The earliest sundials, from Ancient Egypt to China to Europe, were often marked with dedications to god(s), patrons, and/or the craftsmen who made them. In the 1500s sundials began bearing mottos relating to time—its passage, the limited quantities allotted, how it should be spent, or as a brief memento mori to the reader to stop looking at the sundial and get on with their life.
Sundials represent a willful, anachronistic affectation in a world that has begun to dispense with clocks and watches.
Latin is a common language for the mottos: whether as quotations taken from the Roman writers Ovid, Martial, or Horace, or as translations of time-related sentiments. Mechanick Dialling, a 1769 manual for creating sundials, includes 300 “Latin mottos for dials, with their Meaning in English”, indicative of an expectation that a motto would be added. Margaret Gatty, who wrote the book on sundials (“The Book of Sundials”), collected 1,682 mottos in an appendix to her exhaustive history, taken from instruments all over Europe.
In the appendix, each location is carefully catalogued with notes as to placement, location of the sundial, and maker(s) if known. McLemore’s observation that they’re “all sad like that” is hard to argue with: there are a lot of ways to say “remember you will die,” “time is fleeting,” and “seize the day,” and many of them are in Gatty’s book. The motto that S-Town host Brian Reed finds in a mission garden, knowing to look for it because John told him to, does not appear there, but does in another: “Nil boni hodie diam perdidi: I did nothing good today — the day is lost.”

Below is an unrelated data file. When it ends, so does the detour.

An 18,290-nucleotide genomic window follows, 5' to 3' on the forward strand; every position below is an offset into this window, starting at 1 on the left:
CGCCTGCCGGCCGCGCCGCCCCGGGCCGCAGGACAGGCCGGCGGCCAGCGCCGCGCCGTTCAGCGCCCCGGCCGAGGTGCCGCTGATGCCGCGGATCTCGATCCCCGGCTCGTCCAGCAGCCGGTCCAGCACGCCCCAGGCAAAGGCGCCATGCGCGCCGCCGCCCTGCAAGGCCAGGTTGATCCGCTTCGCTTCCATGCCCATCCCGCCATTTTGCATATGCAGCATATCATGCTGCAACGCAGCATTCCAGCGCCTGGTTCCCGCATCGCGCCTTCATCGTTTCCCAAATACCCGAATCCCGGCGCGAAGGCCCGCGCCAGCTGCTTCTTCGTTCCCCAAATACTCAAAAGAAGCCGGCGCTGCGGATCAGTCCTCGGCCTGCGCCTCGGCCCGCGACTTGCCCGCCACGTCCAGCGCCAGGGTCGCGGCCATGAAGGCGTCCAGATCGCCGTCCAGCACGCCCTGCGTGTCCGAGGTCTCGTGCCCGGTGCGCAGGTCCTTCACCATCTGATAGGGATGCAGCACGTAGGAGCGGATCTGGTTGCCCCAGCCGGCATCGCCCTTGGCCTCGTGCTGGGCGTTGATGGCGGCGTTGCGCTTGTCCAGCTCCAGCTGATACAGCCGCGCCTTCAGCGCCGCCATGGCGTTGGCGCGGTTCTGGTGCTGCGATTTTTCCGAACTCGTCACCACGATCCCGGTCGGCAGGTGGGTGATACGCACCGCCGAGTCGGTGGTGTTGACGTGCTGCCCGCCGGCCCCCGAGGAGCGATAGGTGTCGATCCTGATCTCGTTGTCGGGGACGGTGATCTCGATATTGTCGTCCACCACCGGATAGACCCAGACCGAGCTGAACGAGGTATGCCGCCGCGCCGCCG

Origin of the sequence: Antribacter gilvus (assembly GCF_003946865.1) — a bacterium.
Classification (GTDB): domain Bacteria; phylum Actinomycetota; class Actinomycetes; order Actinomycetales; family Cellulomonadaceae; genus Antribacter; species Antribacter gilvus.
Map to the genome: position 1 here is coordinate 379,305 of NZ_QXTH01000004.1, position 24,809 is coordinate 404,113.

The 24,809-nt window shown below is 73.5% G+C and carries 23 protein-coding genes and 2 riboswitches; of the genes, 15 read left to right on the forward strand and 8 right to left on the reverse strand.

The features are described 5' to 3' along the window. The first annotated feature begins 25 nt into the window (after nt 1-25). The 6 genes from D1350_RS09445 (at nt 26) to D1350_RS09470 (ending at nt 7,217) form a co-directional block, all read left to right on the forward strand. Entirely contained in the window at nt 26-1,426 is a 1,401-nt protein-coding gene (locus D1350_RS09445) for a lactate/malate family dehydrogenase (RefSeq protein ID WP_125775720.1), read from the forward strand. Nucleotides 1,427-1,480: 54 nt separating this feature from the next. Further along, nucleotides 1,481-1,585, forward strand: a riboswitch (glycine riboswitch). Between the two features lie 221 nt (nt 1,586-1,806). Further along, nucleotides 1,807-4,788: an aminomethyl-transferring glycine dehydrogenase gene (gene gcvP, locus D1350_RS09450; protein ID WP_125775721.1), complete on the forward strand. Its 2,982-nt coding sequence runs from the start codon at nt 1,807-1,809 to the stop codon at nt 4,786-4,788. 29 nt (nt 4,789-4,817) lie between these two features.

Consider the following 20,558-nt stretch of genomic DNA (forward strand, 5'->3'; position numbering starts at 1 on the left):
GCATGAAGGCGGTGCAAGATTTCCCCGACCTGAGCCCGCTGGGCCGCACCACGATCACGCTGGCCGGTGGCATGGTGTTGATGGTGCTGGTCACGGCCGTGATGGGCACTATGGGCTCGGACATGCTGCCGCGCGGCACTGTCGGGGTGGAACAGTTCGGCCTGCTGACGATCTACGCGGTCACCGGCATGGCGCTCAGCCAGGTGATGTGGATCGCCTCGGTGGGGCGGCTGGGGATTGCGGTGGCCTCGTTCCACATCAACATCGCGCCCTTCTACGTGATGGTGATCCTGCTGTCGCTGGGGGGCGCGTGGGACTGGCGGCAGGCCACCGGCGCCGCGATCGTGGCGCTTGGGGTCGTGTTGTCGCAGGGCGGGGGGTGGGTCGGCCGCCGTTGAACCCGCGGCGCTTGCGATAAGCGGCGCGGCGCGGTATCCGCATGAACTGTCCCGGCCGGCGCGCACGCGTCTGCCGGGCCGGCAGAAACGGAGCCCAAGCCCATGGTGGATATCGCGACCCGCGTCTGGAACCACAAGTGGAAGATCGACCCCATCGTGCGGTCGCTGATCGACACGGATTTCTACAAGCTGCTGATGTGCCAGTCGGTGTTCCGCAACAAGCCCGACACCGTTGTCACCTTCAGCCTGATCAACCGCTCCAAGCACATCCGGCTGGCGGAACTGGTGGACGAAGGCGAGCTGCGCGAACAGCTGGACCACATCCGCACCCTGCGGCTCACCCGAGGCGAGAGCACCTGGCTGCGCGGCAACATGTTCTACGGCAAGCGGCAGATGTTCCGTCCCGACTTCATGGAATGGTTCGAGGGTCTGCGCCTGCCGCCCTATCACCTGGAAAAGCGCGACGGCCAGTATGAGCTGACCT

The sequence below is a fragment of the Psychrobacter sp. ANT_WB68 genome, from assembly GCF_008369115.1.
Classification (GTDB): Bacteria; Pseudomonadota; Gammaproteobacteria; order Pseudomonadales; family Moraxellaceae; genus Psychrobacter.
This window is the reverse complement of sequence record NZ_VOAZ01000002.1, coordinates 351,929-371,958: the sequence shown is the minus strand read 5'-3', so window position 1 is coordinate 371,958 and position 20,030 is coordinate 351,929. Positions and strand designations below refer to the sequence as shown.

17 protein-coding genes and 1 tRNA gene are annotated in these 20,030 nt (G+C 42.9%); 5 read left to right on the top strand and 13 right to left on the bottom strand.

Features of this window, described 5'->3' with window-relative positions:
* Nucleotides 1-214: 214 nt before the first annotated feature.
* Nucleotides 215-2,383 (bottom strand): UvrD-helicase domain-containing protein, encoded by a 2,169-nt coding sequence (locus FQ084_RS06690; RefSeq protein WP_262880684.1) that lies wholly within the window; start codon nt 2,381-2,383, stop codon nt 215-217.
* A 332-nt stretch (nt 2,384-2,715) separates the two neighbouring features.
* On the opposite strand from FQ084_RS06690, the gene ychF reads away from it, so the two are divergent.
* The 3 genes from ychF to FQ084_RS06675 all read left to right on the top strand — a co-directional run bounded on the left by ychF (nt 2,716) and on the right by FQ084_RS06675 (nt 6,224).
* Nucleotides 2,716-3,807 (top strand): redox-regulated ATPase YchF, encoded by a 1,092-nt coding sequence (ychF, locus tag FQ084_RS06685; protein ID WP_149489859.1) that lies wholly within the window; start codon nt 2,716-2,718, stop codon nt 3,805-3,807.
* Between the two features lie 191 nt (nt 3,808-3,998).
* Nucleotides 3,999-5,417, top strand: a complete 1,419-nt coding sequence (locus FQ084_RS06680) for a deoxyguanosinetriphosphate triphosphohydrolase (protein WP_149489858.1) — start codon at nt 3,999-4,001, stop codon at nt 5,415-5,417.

Ruit hora. (The hour is flowing away.)
Tempus fugit [velut umbra]. (Time flees [like a shadow].)
Utere non reditura. (Use the hour, it will not come again.)
Ex iis unam cave. (Beware of one hour.)
Lente hora, celeriter anni. (An hour passes slowly, but the years go by quickly.)
Meam vide umbram, tuam videbis vitam. (Look at my shadow and you will see your life.)
Mox nox. (Night, shortly.)
[Nobis] pereunt et imputantur. ([The hours] are consumed and will be charged [to our] account)
Omnes vulnerant, ultima necat. (All hours wound; the last one kills.)
[Pulvis et] umbra sumus. (We are [dust and] shadow.)
Serius est quam cogitas. (It’s later than you think.)
Sic labitur ætas. (Thus passes a lifetime.)
Ver non semper viret. (Springtime does not last.)
Tempus edax rerum. (Time devours things.)
Vidi nihil permanere sub sole. (I have seen that nothing under the sun endures).
Amicis qualibet hora. (Any hour for my friends.)
Una dabit quod negat altera. (One hour will give what another has refused.)
Vita in motu. (Life is in motion.)
Vivere memento. (Remember to live.)
(Source: Sundials, Sentiments, and S-Town—Liz Tracey, JStor Daily, Wiki—List of sundial mottos)